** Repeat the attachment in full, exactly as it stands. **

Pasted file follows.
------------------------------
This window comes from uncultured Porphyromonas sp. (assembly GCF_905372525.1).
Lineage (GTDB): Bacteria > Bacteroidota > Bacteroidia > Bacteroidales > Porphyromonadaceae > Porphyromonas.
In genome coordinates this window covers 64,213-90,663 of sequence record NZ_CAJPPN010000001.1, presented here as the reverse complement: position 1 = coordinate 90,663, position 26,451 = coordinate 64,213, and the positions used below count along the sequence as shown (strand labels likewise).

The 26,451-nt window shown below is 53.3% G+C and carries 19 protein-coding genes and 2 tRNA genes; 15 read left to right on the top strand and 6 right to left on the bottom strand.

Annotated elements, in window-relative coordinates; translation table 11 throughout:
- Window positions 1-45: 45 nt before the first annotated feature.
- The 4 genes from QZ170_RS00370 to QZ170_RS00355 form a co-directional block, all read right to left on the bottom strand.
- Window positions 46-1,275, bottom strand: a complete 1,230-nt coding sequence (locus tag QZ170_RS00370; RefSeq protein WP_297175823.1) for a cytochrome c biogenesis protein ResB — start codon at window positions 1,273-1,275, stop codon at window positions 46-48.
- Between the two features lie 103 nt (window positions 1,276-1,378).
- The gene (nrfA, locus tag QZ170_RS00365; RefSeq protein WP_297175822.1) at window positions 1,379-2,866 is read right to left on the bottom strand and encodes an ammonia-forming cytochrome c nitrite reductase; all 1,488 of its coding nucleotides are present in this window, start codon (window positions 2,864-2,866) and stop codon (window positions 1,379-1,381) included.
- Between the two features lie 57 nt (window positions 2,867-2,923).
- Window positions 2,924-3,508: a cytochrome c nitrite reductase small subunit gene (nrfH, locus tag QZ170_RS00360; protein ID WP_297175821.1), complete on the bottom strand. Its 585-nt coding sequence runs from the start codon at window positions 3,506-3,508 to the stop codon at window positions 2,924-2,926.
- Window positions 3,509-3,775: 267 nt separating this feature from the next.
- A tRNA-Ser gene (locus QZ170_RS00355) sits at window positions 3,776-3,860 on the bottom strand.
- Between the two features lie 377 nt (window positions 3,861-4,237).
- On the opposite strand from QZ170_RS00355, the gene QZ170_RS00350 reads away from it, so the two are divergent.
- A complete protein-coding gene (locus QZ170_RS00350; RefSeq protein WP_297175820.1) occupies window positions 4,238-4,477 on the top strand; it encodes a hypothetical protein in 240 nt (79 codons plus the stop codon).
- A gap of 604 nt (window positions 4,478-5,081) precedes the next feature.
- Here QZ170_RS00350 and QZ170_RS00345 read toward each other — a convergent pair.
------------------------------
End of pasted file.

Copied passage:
This window comes from uncultured Porphyromonas sp. (assembly GCF_905372525.1).
Lineage (GTDB): Bacteria > Bacteroidota > Bacteroidia > Bacteroidales > Porphyromonadaceae > Porphyromonas.
In genome coordinates this window covers 64,213-90,663 of sequence record NZ_CAJPPN010000001.1, presented here as the reverse complement: position 1 = coordinate 90,663, position 26,451 = coordinate 64,213, and the positions used below count along the sequence as shown (strand labels likewise).

The 26,451-nt window shown below is 53.3% G+C and carries 19 protein-coding genes and 2 tRNA genes; 15 read left to right on the top strand and 6 right to left on the bottom strand.

Annotated elements, in window-relative coordinates; translation table 11 throughout:
- Window positions 1-45: 45 nt before the first annotated feature.
- The 4 genes from QZ170_RS00370 to QZ170_RS00355 form a co-directional block, all read right to left on the bottom strand.
- Window positions 46-1,275, bottom strand: a complete 1,230-nt coding sequence (locus tag QZ170_RS00370; RefSeq protein WP_297175823.1) for a cytochrome c biogenesis protein ResB — start codon at window positions 1,273-1,275, stop codon at window positions 46-48.
- Between the two features lie 103 nt (window positions 1,276-1,378).
- The gene (nrfA, locus tag QZ170_RS00365; RefSeq protein WP_297175822.1) at window positions 1,379-2,866 is read right to left on the bottom strand and encodes an ammonia-forming cytochrome c nitrite reductase; all 1,488 of its coding nucleotides are present in this window, start codon (window positions 2,864-2,866) and stop codon (window positions 1,379-1,381) included.
- Between the two features lie 57 nt (window positions 2,867-2,923).
- Window positions 2,924-3,508: a cytochrome c nitrite reductase small subunit gene (nrfH, locus tag QZ170_RS00360; protein ID WP_297175821.1), complete on the bottom strand. Its 585-nt coding sequence runs from the start codon at window positions 3,506-3,508 to the stop codon at window positions 2,924-2,926.
- Window positions 3,509-3,775: 267 nt separating this feature from the next.
- A tRNA-Ser gene (locus QZ170_RS00355) sits at window positions 3,776-3,860 on the bottom strand.
- Between the two features lie 377 nt (window positions 3,861-4,237).
- On the opposite strand from QZ170_RS00355, the gene QZ170_RS00350 reads away from it, so the two are divergent.
- A complete protein-coding gene (locus QZ170_RS00350; RefSeq protein WP_297175820.1) occupies window positions 4,238-4,477 on the top strand; it encodes a hypothetical protein in 240 nt (79 codons plus the stop codon).
- A gap of 604 nt (window positions 4,478-5,081) precedes the next feature.
- Here QZ170_RS00350 and QZ170_RS00345 read toward each other — a convergent pair.